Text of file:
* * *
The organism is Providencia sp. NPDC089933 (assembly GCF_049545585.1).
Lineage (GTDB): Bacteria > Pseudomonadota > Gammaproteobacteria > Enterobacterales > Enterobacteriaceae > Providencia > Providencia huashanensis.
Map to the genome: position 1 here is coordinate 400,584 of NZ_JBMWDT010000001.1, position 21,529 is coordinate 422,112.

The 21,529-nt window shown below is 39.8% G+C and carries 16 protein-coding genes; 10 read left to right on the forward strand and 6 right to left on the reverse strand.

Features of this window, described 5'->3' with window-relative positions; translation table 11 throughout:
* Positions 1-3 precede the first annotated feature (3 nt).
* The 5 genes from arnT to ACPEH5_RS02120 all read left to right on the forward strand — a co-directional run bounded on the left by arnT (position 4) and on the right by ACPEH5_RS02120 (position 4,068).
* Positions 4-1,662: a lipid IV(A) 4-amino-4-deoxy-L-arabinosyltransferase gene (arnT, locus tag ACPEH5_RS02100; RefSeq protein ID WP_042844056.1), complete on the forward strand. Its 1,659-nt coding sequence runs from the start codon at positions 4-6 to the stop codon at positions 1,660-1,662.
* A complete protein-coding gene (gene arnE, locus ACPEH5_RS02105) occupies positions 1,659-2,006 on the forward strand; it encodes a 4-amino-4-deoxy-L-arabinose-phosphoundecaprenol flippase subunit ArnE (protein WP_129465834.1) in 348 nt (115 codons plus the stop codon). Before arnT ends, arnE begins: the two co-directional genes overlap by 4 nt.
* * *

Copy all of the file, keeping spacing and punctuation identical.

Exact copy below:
The organism is Providencia sp. NPDC089933 (assembly GCF_049545585.1).
Lineage (GTDB): Bacteria > Pseudomonadota > Gammaproteobacteria > Enterobacterales > Enterobacteriaceae > Providencia > Providencia huashanensis.
Map to the genome: position 1 here is coordinate 400,584 of NZ_JBMWDT010000001.1, position 21,529 is coordinate 422,112.

The 21,529-nt window shown below is 39.8% G+C and carries 16 protein-coding genes; 10 read left to right on the forward strand and 6 right to left on the reverse strand.

Features of this window, described 5'->3' with window-relative positions; translation table 11 throughout:
* Positions 1-3 precede the first annotated feature (3 nt).
* The 5 genes from arnT to ACPEH5_RS02120 all read left to right on the forward strand — a co-directional run bounded on the left by arnT (position 4) and on the right by ACPEH5_RS02120 (position 4,068).
* Positions 4-1,662: a lipid IV(A) 4-amino-4-deoxy-L-arabinosyltransferase gene (arnT, locus tag ACPEH5_RS02100; RefSeq protein ID WP_042844056.1), complete on the forward strand. Its 1,659-nt coding sequence runs from the start codon at positions 4-6 to the stop codon at positions 1,660-1,662.
* A complete protein-coding gene (gene arnE, locus ACPEH5_RS02105) occupies positions 1,659-2,006 on the forward strand; it encodes a 4-amino-4-deoxy-L-arabinose-phosphoundecaprenol flippase subunit ArnE (protein WP_129465834.1) in 348 nt (115 codons plus the stop codon). Before arnT ends, arnE begins: the two co-directional genes overlap by 4 nt.